Up to London for the day. With all the work going into Cabbages and Kings I hadn't really noticed that the Globe's season of 37 plays in 37 different languages had begun. It's an interesting cultural experiment. On one level a wonderful celebration of Shakespeare's international currency, on another a reassertion of the bard as a cultural icon, putting the 'Great' into Britain during Jubilee and Olympic year.
Tonight it was the turn of the Beijing based National Theatre of China to bring their version of Richard III. I was pleased to catch it. Even though the Peking Opera style costumes and set had failed to make the journey, remaining stuck on a container ship somewhere in the North Sea.
When the brochure for the season came out there was a frisson of excitement to see a Chinese company take on this great play about the dangerous nature of totalitarianism. An early publicity photo revealed a picture of Richard in a communist party uniform, adding additional expectation of subversion.
In the end the work was crisp, direct, occasionally funny, but veered safely towards the symbolic rather than a direct criticism of the current situation in China. This didn't detract though from some superb performances and beautiful moments.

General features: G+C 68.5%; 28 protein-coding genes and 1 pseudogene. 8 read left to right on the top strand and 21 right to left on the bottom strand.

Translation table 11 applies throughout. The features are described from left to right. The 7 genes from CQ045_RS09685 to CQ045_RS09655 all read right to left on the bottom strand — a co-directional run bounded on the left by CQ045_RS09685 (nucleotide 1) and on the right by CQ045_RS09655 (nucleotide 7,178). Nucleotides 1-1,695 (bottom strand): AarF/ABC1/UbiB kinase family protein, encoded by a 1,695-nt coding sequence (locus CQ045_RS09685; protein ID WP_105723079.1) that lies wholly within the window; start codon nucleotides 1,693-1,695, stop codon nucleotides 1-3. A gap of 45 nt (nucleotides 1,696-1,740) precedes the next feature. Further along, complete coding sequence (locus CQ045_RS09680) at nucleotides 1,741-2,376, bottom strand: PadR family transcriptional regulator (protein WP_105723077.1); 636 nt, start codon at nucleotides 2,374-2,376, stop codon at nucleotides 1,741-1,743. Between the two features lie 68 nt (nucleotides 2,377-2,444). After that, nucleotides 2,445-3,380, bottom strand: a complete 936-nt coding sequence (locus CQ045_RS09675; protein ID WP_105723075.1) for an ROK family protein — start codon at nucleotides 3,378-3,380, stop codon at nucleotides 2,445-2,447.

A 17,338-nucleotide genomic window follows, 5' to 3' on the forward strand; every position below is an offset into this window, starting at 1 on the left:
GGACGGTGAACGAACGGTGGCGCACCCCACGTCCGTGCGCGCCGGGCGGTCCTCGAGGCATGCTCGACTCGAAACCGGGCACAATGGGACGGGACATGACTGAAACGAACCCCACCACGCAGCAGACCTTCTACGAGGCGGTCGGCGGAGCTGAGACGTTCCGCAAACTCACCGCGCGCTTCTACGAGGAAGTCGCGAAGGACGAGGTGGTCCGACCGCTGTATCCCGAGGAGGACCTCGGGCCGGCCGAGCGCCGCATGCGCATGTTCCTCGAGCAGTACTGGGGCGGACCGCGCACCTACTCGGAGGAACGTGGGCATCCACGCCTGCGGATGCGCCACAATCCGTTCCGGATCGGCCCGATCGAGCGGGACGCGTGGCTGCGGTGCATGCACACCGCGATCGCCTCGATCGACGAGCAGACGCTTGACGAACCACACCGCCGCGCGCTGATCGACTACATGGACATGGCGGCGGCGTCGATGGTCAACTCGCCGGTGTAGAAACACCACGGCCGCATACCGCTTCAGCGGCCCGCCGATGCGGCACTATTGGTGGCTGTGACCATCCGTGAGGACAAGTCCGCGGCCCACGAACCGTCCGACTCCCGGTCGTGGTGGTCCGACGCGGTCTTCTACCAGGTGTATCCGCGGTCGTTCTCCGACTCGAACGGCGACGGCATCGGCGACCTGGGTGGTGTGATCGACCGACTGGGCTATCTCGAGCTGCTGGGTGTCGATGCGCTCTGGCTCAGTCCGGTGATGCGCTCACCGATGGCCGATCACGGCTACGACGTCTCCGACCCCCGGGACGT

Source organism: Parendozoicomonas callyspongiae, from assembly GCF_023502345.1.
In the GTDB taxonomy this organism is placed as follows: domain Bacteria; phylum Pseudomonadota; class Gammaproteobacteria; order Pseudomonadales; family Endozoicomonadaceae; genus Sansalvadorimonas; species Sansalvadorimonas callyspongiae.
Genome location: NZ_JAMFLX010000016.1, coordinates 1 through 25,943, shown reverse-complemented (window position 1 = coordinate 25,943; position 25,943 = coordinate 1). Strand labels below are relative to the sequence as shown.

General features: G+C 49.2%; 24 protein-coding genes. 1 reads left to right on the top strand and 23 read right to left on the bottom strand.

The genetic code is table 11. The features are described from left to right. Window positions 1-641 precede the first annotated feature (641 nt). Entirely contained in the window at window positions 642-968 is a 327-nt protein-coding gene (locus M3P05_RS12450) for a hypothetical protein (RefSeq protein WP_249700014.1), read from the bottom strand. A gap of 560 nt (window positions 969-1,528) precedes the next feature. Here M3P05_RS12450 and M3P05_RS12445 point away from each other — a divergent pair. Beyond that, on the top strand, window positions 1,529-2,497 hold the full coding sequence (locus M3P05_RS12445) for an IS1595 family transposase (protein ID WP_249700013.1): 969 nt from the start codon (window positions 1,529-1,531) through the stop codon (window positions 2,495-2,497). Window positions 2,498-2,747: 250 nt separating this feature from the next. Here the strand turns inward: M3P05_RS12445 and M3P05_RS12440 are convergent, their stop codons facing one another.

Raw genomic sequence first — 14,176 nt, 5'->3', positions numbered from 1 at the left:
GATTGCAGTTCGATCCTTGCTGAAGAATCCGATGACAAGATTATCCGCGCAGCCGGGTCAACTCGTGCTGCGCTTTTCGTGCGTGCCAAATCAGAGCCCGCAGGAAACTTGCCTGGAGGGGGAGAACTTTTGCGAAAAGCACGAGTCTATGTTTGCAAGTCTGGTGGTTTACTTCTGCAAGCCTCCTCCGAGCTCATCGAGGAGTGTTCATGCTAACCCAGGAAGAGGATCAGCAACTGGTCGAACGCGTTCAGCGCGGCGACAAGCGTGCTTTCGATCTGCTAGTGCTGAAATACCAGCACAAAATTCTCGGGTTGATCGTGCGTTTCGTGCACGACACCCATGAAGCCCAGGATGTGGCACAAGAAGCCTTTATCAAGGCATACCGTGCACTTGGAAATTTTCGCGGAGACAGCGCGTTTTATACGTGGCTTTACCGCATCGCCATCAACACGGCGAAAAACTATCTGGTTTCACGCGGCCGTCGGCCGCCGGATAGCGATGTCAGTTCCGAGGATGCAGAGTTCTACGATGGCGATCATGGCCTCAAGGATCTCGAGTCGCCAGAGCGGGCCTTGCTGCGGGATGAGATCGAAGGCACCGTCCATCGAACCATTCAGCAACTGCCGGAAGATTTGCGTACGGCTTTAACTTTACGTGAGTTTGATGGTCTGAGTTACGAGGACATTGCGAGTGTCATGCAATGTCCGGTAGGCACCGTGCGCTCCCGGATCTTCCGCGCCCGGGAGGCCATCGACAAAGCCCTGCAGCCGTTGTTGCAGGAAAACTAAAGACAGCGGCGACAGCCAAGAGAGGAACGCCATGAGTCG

Each murder was represented by a light piece of black material being thrown over the victims head. It floated down, like a butterfly landing on a flower. No human touch or responsibility - just another disappearance from the stage.
Zhang Dongyu was brilliant as Richard, charming persuasive and surprisingly agile. His deformity was ambition, invisible for most of the play, but revealed in moments of expressionistic tableau. It was a highly effective and rather brilliant interpretation of a charming, quick witted man fighting his own mind, rather than, as is the orthodoxy in European productions of the play, his body.
At the end of an emotional evening. This wonderful actor theatrically knelt and kissed the Globe's stage. It clearly meant a huge amount to this remarkable company to be offered the opportunity to bring their version of the play, home to Southwark.
Mark is the Academic Director of the Drama Programmes at St Mary's University in Twickenham. He has worked internationally as a theatre director and educator for the past 15 years, focused mostly on youth, community, and conflict resolution work.
As a lecturer Mark taught at Goldsmiths College, Coventry University and was Head of Performing Arts at Canterbury College prior to joining St Mary’s in 2006.
His Professional directing credits include Henry V (One of US?) and Valhalla for RSC Education; The Wind in the Willows, Jack Cade, The Red, Red Robin for Sevenoaks Playhouse; Tender Souls, The Quality of Mercy and Playhouse Creatures for the Ambassadors Theatre group.
Mark is a director of subVERSE Theatre company for whom has directed fringe premieres of Chief, Dinnertime and OxfamC**t at Theatre 503.
Site specific work includes Purka and Shadow on Icelandic volcanoes and Novocento with students from the University of Genoa.